Journal Articles

Journal Articles

Henry, D. (1999). Resilience in maltreated children: Implications for special needs adoption.  Child Welfare, 78(5), 519-540.

Children in the child welfare system face renewed issues of loss as they enter adoptive placements. Every move is a loss and an exercise for the child in establishing the perception of a “safe” environment. Resilient children who have been abused develop coping skills to adapt to their abusing “unsafe” environments. When these children become part of an adoptive family, these coping skills need to be recognized as providing important cues to the child’s world, rather than as challenging behaviors. The author deconstructs the words of resilient children into five themes that can help provide access into the children’s world, a fresh viewpoint from which to assess the adopted children’s reactive behaviors, and a foundation on which an adoptive relationship can be built.

Henry, D. (2001). Resilient Children: What they tell us about coping with maltreatment, Social Work in Health and Mental Health: Practice, Research and Progress,34(3-4):283-98.

Using a grounded theory qualitative research, this study explored the strategies used by children to cope with abusive home environments. Through a series of three interviews, a group of adolescents and child care professionals were asked their perceptions regarding protective factors of resilience. These were then categorized into common patterns that emerged as five themes showing a progression of skills used by adolescents who were maltreated as children. These themes are: loyalty to parents, normalizing of the abusive environment, establishing a sense of safety through a perception of invisibility to the abuser, self value, and a future view. This research adds important knowledge to the body of practice skills in working with abusing families. Those children who have developed methods to cope provide us with valuable tools to assist other children who may continue to live in abusing environments.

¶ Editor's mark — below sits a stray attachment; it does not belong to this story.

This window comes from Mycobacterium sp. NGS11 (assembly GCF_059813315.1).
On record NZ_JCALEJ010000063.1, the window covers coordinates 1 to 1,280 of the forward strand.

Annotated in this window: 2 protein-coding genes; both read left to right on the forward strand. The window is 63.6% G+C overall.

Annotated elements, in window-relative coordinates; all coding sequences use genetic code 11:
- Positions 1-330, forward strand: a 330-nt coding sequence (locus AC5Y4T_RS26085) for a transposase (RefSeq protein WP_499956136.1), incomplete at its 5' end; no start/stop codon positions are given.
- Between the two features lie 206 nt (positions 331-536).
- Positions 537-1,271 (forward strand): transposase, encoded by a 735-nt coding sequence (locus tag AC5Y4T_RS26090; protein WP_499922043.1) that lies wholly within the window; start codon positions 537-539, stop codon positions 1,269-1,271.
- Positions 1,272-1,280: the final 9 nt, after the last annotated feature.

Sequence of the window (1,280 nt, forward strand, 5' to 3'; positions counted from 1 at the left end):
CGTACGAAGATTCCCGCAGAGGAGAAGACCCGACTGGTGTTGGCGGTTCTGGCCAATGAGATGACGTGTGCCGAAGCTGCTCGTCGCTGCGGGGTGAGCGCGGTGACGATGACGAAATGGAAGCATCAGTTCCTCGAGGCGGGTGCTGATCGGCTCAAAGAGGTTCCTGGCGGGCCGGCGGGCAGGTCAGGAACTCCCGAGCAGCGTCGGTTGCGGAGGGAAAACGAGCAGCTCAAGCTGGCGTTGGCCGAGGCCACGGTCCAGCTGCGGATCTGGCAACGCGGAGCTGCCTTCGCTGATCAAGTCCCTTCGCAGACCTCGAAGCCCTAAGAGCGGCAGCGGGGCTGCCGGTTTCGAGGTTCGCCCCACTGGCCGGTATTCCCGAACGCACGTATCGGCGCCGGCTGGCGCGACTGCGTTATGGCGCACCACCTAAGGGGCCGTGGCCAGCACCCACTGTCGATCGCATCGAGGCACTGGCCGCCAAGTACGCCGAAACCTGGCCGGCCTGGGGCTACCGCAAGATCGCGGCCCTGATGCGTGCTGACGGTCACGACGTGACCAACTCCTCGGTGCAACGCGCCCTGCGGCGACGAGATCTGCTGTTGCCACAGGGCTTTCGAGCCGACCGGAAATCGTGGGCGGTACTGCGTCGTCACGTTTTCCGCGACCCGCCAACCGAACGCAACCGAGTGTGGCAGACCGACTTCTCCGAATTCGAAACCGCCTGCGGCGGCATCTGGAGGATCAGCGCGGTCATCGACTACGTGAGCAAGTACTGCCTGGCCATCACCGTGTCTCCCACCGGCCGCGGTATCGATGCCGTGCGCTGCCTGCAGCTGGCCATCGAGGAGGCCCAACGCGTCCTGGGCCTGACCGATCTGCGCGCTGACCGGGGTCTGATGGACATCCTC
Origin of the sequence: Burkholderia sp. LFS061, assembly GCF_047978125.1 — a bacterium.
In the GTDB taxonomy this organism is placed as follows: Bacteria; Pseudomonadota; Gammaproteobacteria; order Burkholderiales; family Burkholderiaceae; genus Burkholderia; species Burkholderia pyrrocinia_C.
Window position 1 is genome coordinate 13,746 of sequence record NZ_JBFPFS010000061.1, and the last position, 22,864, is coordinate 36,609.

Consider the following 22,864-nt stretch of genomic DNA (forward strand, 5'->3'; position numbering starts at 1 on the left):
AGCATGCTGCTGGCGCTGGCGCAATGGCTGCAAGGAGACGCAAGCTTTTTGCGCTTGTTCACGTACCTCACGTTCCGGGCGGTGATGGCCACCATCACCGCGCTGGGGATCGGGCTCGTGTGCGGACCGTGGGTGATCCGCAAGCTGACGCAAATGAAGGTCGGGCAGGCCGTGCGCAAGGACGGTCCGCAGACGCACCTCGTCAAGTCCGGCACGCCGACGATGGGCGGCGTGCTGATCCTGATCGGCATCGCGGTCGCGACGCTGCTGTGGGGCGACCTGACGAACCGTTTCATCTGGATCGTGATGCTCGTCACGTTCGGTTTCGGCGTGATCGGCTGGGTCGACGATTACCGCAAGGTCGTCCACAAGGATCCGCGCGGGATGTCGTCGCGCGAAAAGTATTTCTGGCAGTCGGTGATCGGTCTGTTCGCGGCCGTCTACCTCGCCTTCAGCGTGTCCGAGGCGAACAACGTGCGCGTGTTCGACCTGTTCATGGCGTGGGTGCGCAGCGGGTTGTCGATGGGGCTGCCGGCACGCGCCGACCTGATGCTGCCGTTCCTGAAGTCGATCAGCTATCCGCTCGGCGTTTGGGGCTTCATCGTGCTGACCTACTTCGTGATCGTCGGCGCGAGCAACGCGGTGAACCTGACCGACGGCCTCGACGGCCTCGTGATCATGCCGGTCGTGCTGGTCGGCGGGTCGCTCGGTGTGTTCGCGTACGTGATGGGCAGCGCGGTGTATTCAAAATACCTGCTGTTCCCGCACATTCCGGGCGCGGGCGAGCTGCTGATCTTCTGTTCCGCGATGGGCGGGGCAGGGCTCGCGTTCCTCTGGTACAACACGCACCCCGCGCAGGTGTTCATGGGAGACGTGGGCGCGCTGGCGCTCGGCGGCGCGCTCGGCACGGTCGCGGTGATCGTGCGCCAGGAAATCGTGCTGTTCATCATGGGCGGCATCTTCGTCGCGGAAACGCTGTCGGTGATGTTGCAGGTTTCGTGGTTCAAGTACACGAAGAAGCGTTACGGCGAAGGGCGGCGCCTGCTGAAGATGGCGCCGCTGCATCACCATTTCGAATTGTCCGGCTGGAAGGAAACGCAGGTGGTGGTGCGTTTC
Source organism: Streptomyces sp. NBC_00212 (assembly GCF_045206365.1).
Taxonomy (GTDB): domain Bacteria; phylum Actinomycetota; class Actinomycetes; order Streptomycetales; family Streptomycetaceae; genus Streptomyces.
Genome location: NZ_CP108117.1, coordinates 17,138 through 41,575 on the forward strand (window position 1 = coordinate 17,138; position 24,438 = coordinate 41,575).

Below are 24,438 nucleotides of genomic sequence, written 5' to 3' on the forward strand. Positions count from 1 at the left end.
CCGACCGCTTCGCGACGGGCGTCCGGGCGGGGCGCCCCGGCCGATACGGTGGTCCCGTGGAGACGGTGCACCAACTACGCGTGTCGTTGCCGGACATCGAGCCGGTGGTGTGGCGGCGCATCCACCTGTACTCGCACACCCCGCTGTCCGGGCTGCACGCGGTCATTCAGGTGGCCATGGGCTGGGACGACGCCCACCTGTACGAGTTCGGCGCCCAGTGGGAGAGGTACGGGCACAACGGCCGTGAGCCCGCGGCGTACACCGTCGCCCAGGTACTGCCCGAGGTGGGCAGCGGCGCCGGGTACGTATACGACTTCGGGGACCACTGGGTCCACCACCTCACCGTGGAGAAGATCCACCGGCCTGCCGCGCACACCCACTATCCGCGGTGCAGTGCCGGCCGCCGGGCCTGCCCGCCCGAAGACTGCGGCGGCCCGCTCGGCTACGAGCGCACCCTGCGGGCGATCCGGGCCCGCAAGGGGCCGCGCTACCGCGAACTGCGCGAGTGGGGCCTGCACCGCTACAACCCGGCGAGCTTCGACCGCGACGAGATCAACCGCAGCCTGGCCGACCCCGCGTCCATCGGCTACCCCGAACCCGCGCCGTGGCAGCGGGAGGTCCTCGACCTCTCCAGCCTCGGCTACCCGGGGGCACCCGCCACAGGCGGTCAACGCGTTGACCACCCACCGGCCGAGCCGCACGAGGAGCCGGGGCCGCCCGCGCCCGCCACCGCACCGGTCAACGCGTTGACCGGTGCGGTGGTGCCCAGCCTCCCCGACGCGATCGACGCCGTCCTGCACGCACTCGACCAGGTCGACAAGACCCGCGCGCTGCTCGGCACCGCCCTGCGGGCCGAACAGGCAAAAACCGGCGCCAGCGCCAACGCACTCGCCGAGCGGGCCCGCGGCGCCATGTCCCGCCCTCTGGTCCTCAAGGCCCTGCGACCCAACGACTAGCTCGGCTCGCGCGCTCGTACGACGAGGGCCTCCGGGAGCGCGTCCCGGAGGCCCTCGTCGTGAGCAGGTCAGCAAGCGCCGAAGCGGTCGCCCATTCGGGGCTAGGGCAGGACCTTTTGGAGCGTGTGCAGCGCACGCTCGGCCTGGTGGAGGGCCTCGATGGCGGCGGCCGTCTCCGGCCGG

Henry, D. (2005).  The 3-5-7 Model: Preparing children for permanency.  Children and Youth Services Review, 27, 197–212.

How do we ensure that youth who have been traumatized by life experiences are ready for permanency, as they navigate the uncertainty of where and with whom they will be engaging in relationships? How do we support their actualization of lifelong relationships? How do we support their actualization of lifelong relationships? How do we reduce the number of youth with mental health diagnoses related to multiple out-of-home placements? This article discusses a relational practice methodology, the 3-5-7 Model, which is a promising practice and core approach that supports permanency work with older youth.  Various permanency types, including the absence of

Henry, D., & Manning, G. (2011). Integrating child welfare and mental health practices: Actualizing youth permanency using the 3-5-7 Model.  American Humane Association Journal, 26(1), 30-48.